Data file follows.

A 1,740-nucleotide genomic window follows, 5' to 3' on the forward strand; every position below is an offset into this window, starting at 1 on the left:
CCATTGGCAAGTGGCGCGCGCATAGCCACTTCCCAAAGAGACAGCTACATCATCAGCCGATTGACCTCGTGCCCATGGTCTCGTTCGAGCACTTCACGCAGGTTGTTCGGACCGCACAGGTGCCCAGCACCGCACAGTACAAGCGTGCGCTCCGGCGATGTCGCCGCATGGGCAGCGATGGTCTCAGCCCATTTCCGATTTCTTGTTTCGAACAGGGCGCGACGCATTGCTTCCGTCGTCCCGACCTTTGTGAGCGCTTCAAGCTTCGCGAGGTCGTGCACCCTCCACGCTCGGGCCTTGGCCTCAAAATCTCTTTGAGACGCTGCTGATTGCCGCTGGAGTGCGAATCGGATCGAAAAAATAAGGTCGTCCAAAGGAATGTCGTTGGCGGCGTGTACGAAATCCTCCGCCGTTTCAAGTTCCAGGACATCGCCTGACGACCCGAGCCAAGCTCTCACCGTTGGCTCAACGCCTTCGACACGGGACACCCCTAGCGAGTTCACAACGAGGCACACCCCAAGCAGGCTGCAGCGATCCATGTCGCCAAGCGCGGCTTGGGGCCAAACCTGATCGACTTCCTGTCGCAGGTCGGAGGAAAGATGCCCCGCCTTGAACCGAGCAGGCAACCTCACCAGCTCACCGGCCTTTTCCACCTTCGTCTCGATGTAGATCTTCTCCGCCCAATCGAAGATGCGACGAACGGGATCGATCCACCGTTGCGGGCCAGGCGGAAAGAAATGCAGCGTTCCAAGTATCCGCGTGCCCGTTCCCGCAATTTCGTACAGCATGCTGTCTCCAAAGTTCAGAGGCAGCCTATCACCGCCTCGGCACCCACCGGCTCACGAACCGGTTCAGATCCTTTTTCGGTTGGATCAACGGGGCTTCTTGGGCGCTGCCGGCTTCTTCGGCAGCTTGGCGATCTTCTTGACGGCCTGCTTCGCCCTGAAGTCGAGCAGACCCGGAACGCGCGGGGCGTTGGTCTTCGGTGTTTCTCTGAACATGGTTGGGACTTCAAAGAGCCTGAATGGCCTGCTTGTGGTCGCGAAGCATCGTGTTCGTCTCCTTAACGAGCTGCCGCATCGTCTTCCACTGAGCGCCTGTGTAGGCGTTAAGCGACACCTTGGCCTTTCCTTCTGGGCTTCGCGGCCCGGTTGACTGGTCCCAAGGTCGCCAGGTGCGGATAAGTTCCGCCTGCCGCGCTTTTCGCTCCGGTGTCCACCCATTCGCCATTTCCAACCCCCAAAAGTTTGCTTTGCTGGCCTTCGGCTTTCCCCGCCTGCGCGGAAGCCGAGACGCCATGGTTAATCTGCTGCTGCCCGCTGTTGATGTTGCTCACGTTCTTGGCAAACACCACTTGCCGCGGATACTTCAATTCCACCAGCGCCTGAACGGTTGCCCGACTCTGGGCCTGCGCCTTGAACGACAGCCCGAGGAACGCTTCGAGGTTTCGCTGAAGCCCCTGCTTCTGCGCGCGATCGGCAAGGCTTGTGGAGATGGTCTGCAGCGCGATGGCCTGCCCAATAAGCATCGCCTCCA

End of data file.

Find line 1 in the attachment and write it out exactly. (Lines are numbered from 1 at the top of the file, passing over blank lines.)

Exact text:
A 1,740-nucleotide genomic window follows, 5' to 3' on the forward strand; every position below is an offset into this window, starting at 1 on the left: